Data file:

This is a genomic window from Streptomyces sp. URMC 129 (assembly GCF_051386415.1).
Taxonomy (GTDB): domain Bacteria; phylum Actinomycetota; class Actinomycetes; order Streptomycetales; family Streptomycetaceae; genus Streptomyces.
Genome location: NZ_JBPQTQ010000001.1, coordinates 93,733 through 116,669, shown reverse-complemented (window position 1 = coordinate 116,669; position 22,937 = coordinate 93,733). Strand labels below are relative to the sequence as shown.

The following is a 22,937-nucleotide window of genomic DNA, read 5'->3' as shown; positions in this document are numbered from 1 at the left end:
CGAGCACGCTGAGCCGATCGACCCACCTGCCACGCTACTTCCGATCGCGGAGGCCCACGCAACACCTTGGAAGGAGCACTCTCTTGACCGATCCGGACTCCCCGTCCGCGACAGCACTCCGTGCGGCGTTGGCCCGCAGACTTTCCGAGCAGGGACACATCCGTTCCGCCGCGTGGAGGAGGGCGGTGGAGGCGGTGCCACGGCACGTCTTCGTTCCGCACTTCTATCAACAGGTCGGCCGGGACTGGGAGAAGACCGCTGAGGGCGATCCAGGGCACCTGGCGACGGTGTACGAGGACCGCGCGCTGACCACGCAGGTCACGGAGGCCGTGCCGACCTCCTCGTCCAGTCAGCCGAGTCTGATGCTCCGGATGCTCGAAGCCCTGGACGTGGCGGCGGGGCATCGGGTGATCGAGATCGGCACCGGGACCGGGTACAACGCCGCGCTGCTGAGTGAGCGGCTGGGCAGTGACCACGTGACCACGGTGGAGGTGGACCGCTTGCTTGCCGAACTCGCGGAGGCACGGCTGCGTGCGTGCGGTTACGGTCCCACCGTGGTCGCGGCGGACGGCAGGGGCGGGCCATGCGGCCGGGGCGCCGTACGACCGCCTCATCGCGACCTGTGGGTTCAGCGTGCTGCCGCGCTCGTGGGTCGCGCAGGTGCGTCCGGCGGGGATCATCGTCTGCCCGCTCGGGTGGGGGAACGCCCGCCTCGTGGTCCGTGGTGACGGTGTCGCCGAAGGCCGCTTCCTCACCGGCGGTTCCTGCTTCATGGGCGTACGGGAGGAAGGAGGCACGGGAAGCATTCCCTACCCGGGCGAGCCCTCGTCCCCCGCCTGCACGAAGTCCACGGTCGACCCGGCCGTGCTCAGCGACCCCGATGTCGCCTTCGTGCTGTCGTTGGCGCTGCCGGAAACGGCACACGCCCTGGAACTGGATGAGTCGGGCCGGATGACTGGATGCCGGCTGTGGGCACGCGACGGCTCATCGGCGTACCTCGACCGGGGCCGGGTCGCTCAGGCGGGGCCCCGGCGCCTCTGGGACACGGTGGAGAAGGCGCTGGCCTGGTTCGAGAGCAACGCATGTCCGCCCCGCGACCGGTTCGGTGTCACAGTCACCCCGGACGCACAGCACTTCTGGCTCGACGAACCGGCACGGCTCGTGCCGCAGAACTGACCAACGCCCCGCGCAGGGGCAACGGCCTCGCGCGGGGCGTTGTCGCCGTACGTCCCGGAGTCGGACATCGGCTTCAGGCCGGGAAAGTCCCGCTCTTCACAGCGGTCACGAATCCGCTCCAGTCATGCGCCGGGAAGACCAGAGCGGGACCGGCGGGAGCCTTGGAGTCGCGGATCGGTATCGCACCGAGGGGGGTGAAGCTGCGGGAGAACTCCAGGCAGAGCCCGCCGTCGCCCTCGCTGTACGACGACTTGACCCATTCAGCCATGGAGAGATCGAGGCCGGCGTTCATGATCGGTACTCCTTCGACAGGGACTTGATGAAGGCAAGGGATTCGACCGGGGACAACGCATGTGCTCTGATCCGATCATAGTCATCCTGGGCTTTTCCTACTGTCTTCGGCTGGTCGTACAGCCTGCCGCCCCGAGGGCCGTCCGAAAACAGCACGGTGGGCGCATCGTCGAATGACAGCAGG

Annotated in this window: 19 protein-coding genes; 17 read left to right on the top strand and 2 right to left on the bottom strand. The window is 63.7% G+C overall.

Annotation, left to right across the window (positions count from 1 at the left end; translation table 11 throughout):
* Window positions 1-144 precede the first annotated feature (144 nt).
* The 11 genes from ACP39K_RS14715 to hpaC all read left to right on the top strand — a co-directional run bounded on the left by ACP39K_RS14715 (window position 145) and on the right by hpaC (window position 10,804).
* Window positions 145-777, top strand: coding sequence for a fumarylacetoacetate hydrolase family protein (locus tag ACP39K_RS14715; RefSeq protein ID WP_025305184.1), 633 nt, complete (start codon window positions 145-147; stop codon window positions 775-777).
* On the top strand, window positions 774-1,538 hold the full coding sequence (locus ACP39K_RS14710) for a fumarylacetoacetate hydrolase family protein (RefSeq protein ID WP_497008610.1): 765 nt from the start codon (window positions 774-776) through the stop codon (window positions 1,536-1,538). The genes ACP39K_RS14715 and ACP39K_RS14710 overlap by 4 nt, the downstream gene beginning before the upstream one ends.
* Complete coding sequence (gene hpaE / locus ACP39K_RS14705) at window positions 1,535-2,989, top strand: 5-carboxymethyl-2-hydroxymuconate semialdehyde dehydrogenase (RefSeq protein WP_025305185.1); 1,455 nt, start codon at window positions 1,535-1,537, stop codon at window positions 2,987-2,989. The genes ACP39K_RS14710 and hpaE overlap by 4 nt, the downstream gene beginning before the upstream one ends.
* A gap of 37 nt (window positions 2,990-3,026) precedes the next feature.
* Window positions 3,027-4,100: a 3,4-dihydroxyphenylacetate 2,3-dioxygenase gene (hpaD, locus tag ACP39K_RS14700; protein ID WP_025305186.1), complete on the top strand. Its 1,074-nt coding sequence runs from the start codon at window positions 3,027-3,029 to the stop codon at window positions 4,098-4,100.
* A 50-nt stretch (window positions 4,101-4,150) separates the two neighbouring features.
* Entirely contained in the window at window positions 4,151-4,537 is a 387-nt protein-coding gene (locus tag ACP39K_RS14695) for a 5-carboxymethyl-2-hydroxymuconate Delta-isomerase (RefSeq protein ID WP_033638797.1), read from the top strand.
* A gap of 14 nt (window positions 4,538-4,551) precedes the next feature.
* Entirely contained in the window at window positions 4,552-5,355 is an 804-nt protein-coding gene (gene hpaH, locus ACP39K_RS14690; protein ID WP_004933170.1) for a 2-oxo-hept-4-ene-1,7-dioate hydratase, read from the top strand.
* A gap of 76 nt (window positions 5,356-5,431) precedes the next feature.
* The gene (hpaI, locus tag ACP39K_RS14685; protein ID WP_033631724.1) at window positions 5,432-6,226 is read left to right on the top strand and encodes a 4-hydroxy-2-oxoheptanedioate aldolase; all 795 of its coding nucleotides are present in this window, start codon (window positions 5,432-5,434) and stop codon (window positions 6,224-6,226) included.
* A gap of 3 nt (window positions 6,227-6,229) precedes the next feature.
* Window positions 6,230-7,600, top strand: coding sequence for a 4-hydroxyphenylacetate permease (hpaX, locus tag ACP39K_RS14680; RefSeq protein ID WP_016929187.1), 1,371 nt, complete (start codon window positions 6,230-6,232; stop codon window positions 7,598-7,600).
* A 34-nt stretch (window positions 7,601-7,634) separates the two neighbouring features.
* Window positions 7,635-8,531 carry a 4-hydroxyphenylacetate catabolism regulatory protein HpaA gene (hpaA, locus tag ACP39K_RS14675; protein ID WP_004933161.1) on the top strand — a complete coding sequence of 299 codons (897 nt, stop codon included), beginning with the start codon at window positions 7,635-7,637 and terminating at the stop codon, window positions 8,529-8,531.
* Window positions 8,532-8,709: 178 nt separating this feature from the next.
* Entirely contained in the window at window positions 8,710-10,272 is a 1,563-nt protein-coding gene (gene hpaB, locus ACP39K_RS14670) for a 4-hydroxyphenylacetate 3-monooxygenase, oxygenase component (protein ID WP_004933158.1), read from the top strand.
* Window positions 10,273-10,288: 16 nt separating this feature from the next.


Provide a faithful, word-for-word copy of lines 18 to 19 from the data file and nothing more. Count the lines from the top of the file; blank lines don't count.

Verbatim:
* Entirely contained in the window at window positions 4,552-5,355 is an 804-nt protein-coding gene (gene hpaH, locus ACP39K_RS14690; protein ID WP_004933170.1) for a 2-oxo-hept-4-ene-1,7-dioate hydratase, read from the top strand.
* A gap of 76 nt (window positions 5,356-5,431) precedes the next feature.